I think that the reports claiming that he was fired by Putin for overly optimistic intelligence estimates and operational blunders are not accurate.6 The recent string of Russian overt and covert interventions not only in Syria and Ukraine, but also throughout Eastern Europe and Eurasia, which have no doubt been made possible, at least in part, by the efforts and assistance of the SVR operatives, have been largely successful. Overall, neither Putin nor Fradkov have any significant reasons to be dissatisfied with Fradkov’s SVR leadership.

As to Fradkov’s successor Naryshkin, it first must be pointed out that he is no stranger to the intelligence work. Even though he has been very reluctant to admit any intelligence connections publicly, the most recent example being his first TV interview after the announcement of the appointment,7 it is well-known that he completed a KGB academy in St. Petersburg in the 1970s where he was likely a colleague and friend of Putin.8 His career path also mirrors Putin’s in that he was placed outside of the USSR. While Putin’s position was in Dresden, East Germany, Naryshkin was sent to the Soviet Embassy in Brussels (the seat of NATO and the EU) in the late 1980s.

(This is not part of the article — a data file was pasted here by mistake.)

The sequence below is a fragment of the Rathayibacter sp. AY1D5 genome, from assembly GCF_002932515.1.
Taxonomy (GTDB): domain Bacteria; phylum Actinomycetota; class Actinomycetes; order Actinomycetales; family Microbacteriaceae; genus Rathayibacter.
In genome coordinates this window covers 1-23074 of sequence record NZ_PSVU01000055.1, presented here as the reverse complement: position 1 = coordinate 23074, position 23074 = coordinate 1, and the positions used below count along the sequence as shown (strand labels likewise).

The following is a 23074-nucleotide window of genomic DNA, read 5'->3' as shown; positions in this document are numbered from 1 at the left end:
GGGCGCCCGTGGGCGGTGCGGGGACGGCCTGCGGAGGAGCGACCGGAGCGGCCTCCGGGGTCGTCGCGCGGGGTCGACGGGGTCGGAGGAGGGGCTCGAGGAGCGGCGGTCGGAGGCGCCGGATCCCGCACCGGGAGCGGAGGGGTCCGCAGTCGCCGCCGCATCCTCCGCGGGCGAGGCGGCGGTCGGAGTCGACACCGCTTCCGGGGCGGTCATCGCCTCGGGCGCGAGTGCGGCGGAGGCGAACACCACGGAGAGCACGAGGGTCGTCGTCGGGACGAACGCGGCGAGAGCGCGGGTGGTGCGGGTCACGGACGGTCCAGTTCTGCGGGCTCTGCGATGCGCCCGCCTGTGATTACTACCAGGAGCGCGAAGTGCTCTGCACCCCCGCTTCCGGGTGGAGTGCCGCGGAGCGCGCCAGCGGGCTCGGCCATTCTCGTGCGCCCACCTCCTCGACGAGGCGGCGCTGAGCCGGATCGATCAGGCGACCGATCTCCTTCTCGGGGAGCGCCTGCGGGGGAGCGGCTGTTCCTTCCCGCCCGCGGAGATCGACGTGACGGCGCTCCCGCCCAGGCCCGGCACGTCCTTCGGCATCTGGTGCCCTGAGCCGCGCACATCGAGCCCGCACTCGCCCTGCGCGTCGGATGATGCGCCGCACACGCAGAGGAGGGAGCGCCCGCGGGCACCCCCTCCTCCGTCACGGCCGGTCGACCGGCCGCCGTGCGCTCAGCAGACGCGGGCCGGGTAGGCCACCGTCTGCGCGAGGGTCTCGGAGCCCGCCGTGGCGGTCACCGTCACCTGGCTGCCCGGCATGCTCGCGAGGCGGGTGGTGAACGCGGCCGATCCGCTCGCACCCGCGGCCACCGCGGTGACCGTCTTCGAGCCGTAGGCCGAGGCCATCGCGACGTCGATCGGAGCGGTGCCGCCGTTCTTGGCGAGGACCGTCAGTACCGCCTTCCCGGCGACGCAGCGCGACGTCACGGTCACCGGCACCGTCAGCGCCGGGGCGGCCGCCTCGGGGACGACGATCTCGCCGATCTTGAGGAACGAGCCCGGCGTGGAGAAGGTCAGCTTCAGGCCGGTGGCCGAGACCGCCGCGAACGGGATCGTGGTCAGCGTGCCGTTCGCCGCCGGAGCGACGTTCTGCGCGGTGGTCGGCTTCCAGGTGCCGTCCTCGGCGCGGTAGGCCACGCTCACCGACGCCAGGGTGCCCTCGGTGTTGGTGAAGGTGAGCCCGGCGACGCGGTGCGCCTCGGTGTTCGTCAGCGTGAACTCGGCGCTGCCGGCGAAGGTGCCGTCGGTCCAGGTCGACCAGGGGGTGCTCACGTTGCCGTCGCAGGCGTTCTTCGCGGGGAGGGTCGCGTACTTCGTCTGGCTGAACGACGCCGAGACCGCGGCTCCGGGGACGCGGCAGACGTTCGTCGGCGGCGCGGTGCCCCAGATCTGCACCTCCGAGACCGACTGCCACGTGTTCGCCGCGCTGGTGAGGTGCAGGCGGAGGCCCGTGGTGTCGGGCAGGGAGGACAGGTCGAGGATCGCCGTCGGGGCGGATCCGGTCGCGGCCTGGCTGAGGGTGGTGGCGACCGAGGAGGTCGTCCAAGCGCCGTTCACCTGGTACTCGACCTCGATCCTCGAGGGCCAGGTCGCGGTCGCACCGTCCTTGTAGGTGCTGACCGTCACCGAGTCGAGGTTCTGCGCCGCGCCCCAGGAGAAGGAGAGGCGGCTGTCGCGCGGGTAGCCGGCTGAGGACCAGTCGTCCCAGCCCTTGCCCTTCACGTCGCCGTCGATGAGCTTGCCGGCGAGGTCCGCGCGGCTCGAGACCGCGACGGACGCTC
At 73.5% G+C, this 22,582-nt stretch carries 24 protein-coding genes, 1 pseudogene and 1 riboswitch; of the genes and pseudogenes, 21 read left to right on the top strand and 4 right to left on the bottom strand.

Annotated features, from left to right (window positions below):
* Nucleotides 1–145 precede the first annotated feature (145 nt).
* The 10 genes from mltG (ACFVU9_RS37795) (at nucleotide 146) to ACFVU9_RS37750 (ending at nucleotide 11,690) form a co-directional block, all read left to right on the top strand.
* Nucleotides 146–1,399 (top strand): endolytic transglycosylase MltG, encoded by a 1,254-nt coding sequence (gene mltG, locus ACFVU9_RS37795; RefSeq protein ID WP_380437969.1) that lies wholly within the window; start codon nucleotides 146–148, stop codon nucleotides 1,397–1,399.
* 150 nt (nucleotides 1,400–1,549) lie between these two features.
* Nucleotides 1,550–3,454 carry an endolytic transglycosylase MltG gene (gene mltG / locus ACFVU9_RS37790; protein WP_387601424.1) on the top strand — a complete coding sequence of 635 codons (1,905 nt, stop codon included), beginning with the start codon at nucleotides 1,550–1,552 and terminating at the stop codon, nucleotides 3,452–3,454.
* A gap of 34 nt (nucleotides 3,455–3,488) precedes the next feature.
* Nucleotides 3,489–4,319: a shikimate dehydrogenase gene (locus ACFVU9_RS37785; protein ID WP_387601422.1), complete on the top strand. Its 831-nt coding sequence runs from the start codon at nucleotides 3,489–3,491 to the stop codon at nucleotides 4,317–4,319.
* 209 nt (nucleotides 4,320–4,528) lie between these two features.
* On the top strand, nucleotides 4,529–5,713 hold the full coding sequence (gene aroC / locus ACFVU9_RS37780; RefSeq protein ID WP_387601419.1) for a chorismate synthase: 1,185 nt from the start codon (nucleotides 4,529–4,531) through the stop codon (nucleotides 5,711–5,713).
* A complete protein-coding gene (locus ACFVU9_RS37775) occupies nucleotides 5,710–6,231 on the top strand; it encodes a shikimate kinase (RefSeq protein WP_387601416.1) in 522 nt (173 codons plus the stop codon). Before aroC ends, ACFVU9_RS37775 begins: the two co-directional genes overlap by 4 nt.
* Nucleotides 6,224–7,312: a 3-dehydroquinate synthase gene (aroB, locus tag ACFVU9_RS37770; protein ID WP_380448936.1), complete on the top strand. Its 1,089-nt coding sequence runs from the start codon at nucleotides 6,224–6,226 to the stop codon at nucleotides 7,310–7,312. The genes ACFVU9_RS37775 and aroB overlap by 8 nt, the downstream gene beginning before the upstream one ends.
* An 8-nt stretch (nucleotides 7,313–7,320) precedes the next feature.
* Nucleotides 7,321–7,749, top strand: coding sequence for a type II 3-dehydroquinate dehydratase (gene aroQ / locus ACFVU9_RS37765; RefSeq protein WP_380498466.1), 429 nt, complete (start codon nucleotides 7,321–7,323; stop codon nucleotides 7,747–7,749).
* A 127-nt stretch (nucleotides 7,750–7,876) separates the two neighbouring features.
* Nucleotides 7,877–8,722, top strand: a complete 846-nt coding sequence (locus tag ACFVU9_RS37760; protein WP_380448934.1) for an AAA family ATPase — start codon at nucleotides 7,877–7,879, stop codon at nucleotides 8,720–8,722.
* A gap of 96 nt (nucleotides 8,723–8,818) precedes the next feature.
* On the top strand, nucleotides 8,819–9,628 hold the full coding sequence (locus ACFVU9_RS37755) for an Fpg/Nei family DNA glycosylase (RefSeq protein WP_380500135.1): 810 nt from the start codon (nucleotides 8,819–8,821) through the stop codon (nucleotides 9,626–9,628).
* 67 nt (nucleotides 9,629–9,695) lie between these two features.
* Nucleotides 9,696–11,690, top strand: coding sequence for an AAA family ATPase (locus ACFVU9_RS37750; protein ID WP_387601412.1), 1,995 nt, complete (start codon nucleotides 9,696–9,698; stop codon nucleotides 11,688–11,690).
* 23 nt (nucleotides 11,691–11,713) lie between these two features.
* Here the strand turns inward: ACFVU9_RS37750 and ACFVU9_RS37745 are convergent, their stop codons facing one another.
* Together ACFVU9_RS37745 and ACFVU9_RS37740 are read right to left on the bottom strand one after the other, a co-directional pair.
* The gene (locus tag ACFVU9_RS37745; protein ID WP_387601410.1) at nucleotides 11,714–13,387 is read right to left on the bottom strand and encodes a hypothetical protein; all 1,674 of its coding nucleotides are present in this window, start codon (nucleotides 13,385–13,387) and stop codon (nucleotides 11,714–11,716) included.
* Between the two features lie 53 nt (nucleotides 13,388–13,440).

Considering the importance of this location, it is clear that, just like Putin, Naryshkin belonged to the generation of the mid-level Soviet intelligence operatives who, instead of defending the system as they were supposed to, were forced to deal with the consequences of its demise due to the betrayal of their superiors. Still, just like many other former intelligence officers who later became involved in Russian politics, Naryshkin used his skills and connections to ride the wave of controversial privatizations of the state property successfully and became a very wealthy person in the process. His personal blog, filled with high quality photographs in luxurious settings, testifies that he is among the small minority of individuals who could be considered the main winners of the Russian “transition” to neoliberal market economy, which brought ruin, misery, and death to millions of ordinary Russians.9

The blog also presents Naryshkin as a successful academic with a PhD in economics, specializing in the area of foreign direct investment in Russia. He is the author of five books and almost fifty academic publications. In addition to economics, Naryshkin has an academic interest in Russian history and chairs the Russian Historical Society. In fact, in the TV interview cited above,he spoke about the possibility of opening certain SVR archives to historians in order to chronicle the successes of the Russian intelligence agencies.

However, some analysts are doubtful that Naryshkin’s academic star is as bright as he wants to make it. The research organization “Dissernet” which has investigated many academic theses written by Russian politicians claimed for instance that 40 percent of his dissertation has been plagiarized.10 Naryshkin denied the claim but did not pursue any legal action against the “Dissernet.”